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CHAPTER 1 OVERVIEW OF .NET APPLICATION ARCHITECTURE
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individual tiers and the individual layers, the wrong choices for marshaling can impair your scalability on the one hand, and/or impair your dependability and availability on the other. The perils and importance of these decisions provide a fine segue into Microsoft s next generation messaging stack: Windows Communication Foundation (formerly known as Indigo). Windows Communication Foundation s design goal is to unify the call stack that s used whenever out-of-process communication occurs, be it across application domains, inter-process, across machine boundaries, or across the world. In Part 3, we move to the final critical tier of our application: the data access layer. This is where all the real action resides, where all the bits people actually want to see are housed, where even the nontechnical business users in your enterprise know the heart of the business lies. This is your critical resource in a distributed application, as it is the transactional nerve center of the enterprise. This is also the layer of a distributed application that tends to get the most reuse. Once you write something down, people tend to want to get to it. The decisions you make in this part of your architecture will make or break your suite of applications. ADO.NET exposes the data access object model in .NET. We ll examine the ins and outs of using these managed providers of data access, how to pick the right tool for the job, and how to employ best practices when using them. We ll also survey other data access services in .NET, and get a sneak peak at the next generation database server: SQL Server 2005.
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Nonfunctional Requirements
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Architectural requirements are defined by nonfunctional requirements, or quality attributes. These are the requirements of the application the business or functional requirements do not describe. It is your job to capture these, and to define a technical infrastructure that meets the captured requirements. A key deliverable you need to provide is a definition of the different atomic pieces of the application that will be used, and justification for using them by explaining how they meet different nonfunctional requirements. You also need to define how these elements will interact. You need to address how type information will be discovered by a calling processes; how the information will be marshaled to and from the service; the constraints of this interaction; the platforms that must be supported in this communication; as well as which pieces are public knowledge (part of the interface) and which are internal (hidden details of the implementation). You ll need to answer all of these questions in order to design the technical infrastructure. Many things can fall into the realm of nonfunctional requirements. While these requirements can be considered separately, it s their interactions that become the critical influence on the design: Many of them work against one another, creating a tension between them, and a balance must be struck. Let s look at a few.
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Availability
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Availability concerns system failure. This brings to question: What are the points of failure in the system How often do they become unavailable And how does someone know when a system is unavailable Further, when there s a failure, how much time passes before the system becomes available again Also, what percentage of the time does the application need to be available In an environment where availability is a high priority, this is usually expressed in the ninety nine and n nines form. In these environments, it s usually a given that a system has to be available more than 99 percent of the time. A system that s down for three minutes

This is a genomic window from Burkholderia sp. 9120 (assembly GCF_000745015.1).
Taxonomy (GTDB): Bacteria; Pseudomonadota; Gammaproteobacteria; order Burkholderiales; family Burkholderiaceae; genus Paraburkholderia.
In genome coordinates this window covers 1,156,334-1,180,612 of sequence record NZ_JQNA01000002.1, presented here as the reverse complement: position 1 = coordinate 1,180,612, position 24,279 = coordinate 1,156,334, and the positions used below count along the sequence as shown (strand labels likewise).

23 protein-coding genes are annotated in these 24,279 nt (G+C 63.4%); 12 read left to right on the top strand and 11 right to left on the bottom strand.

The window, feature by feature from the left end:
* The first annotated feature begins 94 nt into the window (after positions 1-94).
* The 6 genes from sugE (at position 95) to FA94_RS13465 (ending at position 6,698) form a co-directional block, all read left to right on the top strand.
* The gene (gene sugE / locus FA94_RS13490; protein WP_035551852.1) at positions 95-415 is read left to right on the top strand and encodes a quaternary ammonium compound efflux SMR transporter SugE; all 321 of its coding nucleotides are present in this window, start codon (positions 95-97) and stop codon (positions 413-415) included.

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CHAPTER 1 OVERVIEW OF .NET APPLICATION ARCHITECTURE
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every five hours will likely be problematic. That s almost fifteen minutes per day. This measure doesn t usually include planned downtime, for backups and routine maintenance, for example. On the other hand, some environments don t need to be highly available. In many environments, as long as an application is available during business hours, folks are happy. However, as applications become more connected, more global, and more automated, requirements for availability will increase. Failure is inevitable. Hardware fails. Disk drives crash. Networks go down. Accepting this is a given; you provide for availability by adding redundancy to the system. You must add redundancy at each point of failure. Having redundancy at every point of failure is frequently called n+1 reliability. N is a measure of the amount of resources needed to do the job. The plus one provides the availability when failure occurs. Given n+1 reliability isn t cheap; it s only put in place for mission-critical applications. If a company s entire revenue stream is web based, an unavailable website means zero dollars in the revenue stream. Suddenly the expense of n+1 reliability doesn t seem like so much money, after all. ISPs that host the big websites typically have four T4 lines running to the building, one from each direction on the compass. They may have several diesel generators in case the power fails, and then in case a generator (or two) fails. They may also be fortified, to guard against sabotage, like a bank. The company adds capacity for the servers automatically when a spike in traffic occurs. All of this redundancy allows them to guarantee the sites they host will be available. Availability of static pieces of the system can be attained by scaling out, which is a fancy term for throwing more servers at the problem. Since one web server can go down, another is added to the mix, and a load balancer is put in front of them. A single IP now maps to more than one machine. Failover is provided by the load balancer, which will send all traffic to the live machine when one dies. If these machines are not physically colocated, some type of persistent connection needs to be maintained between them. This can be a factor when a failover strategy also needs to account for a disaster recovery scenario. These requirements and the decisions made to meet them can affect the design of the software systems that will be hosted on this physical infrastructure. The introduction of a load balancer means anything stored in the memory of the web server can be in the memory of more than one physical machine. This may be fine for read-only information, where more than one copy is acceptable. But for mutable, or user-specific, information, this situation introduces a definite problem. The web server s memory becomes an unsuitable location to store this information. It must be marshaled out-of-process, and stored in a central location. Failure to account for this means failure of the application when a web server blows a gasket. This problem is accounted for with out-of-process session state available in ASP .NET. State information can be stored either in an out-of-process state server (no redundancy), or SQL Server, which can be made redundant with clustering. This introduces a definite performance hit, but architecture is frequently about trade-offs. You must find a balance. Maybe this hit is not acceptable, and the application will be designed not to use session information at all. It depends. Clustering will actually need to be present in a highly available system, regardless of how session state is being dealt with. Scaling out will not work on the database tier of the application for the same reason it doesn t work with user-specific session information. It changes. There can t be n copies of it, because these copies would start to deviate from one another. Clustering maintains a hot backup of a single server and a mirrored copy of the information written to disk that the system is dependent upon. Drive crashes Switch over to the mirror. Server crashes Switch to the backup. This is also called scaling up. We can scale out at the